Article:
Recent reports in The Slovenia Times regarding Fraport, the new foreign owner of Ljubljana’s Brnik Aerodrom who wish to increase the fees paid by national flag-carrier Adria Airways, will be grist to the mill for the trade unions vehemently opposed to Slovenia selling off the family silver.
The great Slovenian fire-sale is gathering apace, with privatization being seen by the current administration as the best way to shrink or roll back the state, terms popular with a government wishing to cut their national deficit but with little regard for the outcome, leaving them vulnerable to claims of short-termism and anger from the electorate, many of whom will lose the relative security of being employed by the public sector.
It cannot be correct that neighbouring Croatia has its eyes on virtually all of Slovenia’s food industry, giving credence to what Dusan Semolic, head of the ZSSS trade union, likens to hyenas preying on Slovenian property. Further stating that privatization is rarely good news for the employment prospects of the workers ‘inherited’ by their new, private-sector paymasters, Semolic goes on to claim, with some justification, that the finance raised from privatizing state-institutions merely goes into a national budget black-hole, paring down the deficit but not being used to stimulate growth or create fresh employment opportunities. Many of the Slovenian state-owned companies at ‘risk’ of being privatized are allied with universities and scientists and, have benefited accordingly. This would presumably end once ownership has passed into private hands, where issues of impartiality and self-interest would inevitably be brought into question. Even Elan, the famous ski manufacturer is being eyed by several overseas companies, one of which being the Slovenian-owned company Boba Ing who, would surely be more popular than a Czech or German based purchaser.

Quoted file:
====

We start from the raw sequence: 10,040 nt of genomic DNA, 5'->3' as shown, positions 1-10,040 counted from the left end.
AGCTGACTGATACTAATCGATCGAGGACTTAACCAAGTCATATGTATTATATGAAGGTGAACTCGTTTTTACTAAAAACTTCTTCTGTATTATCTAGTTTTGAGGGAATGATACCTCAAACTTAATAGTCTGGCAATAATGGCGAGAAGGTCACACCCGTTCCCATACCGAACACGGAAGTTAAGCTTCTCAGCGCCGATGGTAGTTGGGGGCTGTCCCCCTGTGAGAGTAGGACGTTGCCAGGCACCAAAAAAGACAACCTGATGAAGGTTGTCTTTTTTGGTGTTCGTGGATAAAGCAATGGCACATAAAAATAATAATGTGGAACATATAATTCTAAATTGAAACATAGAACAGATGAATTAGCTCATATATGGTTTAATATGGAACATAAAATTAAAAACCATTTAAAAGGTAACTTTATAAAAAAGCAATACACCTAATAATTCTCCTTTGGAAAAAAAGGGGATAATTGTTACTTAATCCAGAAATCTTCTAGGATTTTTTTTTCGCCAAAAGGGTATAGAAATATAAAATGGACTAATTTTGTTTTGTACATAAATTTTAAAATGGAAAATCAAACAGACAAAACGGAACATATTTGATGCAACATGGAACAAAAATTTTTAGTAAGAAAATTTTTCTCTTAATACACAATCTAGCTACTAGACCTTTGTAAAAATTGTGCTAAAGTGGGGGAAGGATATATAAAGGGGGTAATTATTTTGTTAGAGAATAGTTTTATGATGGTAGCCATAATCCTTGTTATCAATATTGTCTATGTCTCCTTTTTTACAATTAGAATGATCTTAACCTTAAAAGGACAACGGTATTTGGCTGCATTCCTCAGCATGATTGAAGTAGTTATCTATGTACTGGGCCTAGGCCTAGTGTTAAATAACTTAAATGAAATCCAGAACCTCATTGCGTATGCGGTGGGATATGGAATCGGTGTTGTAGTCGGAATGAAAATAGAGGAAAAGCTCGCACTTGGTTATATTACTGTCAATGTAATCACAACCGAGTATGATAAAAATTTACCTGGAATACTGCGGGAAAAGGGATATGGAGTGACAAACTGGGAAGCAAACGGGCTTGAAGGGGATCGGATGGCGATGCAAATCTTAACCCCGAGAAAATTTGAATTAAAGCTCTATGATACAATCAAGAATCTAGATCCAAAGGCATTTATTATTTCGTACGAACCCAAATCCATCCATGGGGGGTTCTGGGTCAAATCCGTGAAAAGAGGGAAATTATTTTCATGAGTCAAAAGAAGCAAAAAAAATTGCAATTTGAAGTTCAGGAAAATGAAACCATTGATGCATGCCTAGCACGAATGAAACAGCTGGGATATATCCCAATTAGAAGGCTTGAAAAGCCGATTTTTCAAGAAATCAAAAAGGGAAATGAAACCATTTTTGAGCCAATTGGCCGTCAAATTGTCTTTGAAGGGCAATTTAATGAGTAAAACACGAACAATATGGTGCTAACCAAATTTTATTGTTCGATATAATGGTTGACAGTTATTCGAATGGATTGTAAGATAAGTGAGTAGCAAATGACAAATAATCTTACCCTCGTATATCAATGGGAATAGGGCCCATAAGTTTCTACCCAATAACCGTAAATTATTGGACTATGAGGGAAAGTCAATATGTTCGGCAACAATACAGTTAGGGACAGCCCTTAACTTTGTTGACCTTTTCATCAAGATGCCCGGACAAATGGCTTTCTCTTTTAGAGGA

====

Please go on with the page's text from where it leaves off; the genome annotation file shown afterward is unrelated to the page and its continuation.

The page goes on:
Returning to the issue of Brnik, it could be argued that for years the airport and Adria Airways have had a relationship best described as cosy, a situation not uncommon between a country’s primary airport and flag-carrier. It should though be stated that Adria have made great strides in lowering its ticket prices and rewarding travellers who purchase “First Minute”, somewhat mitigating the loss of a complementary meal on, for example, the Manchester to Ljubljana route. Whilst it is true that Adria desperately needs to expand the choice of routes it offers and the size of its fleet, Fraport will do nothing to encourage either by imposing an increase on the charges it levies on Adria for the privilege of using Brnik, a move that could prove to be counterproductive if as reported, it places in jeopardy the planned new routes to Berlin and Stockholm scheduled to commence in 2015. More worrying still, cuts to existing profitable routes cannot be ruled out. Having yet to fully show their hand, Fraport might be seeking to break up any perceived hegemony enjoyed by Adria and stimulate growth by attracting other airlines with greater scope to variegate their routes, thus bringing in much needed tourist euros to Slovenia, a country where 80,000 employees are reliant upon the tourist trade. Whilst there should be some privileges afforded to the national flag-carrier by a country’s main airport, Fraport have no emotional tie to Adria and despite not wishing to push them to the brink, the German-based company will want to see a significant return on their investment on acquiring Brnik by attracting different airlines to partner with, ones who offer a less rigid but more diverse portfolio of routes. It is certainly hoped that an autumn and winter service to Slovenia from Manchester can be introduced.